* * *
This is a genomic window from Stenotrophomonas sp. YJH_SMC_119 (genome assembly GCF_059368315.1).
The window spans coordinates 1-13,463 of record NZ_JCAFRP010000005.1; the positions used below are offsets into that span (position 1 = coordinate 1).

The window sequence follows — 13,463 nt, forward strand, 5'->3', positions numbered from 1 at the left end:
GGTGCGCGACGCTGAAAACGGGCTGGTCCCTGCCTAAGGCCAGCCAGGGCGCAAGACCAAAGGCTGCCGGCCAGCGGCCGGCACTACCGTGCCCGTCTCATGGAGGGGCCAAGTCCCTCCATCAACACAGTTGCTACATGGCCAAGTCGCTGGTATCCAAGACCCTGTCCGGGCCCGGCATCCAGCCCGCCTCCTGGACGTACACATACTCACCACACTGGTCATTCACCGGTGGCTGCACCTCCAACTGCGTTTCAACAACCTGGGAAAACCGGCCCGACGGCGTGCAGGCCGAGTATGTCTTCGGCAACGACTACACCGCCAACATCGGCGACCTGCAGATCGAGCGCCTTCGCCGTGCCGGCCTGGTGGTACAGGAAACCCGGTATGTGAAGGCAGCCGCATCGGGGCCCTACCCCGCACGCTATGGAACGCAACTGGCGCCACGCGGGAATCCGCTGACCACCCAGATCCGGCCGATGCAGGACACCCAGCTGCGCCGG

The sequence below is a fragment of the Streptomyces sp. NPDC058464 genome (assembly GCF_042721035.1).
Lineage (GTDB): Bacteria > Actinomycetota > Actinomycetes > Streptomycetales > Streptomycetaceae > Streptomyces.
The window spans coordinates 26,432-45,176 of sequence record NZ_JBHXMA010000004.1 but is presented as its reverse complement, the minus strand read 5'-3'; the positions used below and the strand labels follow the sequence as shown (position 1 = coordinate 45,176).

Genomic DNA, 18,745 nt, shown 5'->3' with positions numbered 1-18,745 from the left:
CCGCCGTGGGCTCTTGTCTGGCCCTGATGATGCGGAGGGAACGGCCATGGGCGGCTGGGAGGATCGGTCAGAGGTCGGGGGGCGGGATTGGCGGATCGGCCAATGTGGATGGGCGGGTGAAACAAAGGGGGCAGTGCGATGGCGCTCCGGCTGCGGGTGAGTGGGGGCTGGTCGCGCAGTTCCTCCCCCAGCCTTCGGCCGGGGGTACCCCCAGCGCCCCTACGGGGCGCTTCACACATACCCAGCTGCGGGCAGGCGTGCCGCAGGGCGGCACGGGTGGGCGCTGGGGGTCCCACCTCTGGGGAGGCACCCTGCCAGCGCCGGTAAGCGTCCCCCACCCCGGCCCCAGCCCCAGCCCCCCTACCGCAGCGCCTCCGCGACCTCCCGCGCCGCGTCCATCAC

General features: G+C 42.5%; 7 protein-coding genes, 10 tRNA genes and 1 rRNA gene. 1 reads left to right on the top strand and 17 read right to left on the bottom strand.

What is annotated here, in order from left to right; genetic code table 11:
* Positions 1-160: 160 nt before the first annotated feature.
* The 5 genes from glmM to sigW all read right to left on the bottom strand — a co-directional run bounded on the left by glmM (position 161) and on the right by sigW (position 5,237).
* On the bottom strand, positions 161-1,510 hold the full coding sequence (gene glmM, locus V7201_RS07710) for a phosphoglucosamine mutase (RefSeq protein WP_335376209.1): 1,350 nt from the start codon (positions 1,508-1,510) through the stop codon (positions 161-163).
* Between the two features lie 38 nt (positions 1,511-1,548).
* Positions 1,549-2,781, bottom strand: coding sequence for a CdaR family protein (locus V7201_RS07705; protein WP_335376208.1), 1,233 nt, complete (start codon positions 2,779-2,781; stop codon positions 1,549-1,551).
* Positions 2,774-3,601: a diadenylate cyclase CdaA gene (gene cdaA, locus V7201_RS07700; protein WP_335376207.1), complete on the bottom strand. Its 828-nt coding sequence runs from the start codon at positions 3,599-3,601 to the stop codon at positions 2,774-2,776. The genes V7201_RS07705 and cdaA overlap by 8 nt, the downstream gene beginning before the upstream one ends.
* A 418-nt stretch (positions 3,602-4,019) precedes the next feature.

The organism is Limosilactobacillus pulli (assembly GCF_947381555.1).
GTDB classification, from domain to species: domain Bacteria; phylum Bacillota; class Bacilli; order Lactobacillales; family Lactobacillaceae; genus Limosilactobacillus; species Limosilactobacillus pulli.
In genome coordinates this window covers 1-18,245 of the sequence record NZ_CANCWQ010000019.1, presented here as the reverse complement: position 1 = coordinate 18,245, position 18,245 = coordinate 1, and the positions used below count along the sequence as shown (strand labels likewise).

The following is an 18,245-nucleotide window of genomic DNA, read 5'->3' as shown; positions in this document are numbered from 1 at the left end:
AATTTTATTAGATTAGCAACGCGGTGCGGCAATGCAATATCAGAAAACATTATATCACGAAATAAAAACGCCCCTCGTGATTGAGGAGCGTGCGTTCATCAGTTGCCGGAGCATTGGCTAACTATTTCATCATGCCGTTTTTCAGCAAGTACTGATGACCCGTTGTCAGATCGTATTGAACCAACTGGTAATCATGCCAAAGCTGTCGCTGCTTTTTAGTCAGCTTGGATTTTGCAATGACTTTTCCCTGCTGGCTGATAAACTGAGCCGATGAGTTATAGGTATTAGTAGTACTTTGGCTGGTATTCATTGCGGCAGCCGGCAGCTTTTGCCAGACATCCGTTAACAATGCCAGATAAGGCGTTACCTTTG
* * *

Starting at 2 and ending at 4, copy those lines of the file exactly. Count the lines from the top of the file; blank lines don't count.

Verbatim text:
The window spans coordinates 1-13,463 of record NZ_JCAFRP010000005.1; the positions used below are offsets into that span (position 1 = coordinate 1).

The window sequence follows — 13,463 nt, forward strand, 5'->3', positions numbered from 1 at the left end:
GGTGCGCGACGCTGAAAACGGGCTGGTCCCTGCCTAAGGCCAGCCAGGGCGCAAGACCAAAGGCTGCCGGCCAGCGGCCGGCACTACCGTGCCCGTCTCATGGAGGGGCCAAGTCCCTCCATCAACACAGTTGCTACATGGCCAAGTCGCTGGTATCCAAGACCCTGTCCGGGCCCGGCATCCAGCCCGCCTCCTGGACGTACACATACTCACCACACTGGTCATTCACCGGTGGCTGCACCTCCAACTGCGTTTCAACAACCTGGGAAAACCGGCCCGACGGCGTGCAGGCCGAGTATGTCTTCGGCAACGACTACACCGCCAACATCGGCGACCTGCAGATCGAGCGCCTTCGCCGTGCCGGCCTGGTGGTACAGGAAACCCGGTATGTGAAGGCAGCCGCATCGGGGCCCTACCCCGCACGCTATGGAACGCAACTGGCGCCACGCGGGAATCCGCTGACCACCCAGATCCGGCCGATGCAGGACACCCAGCTGCGCCGG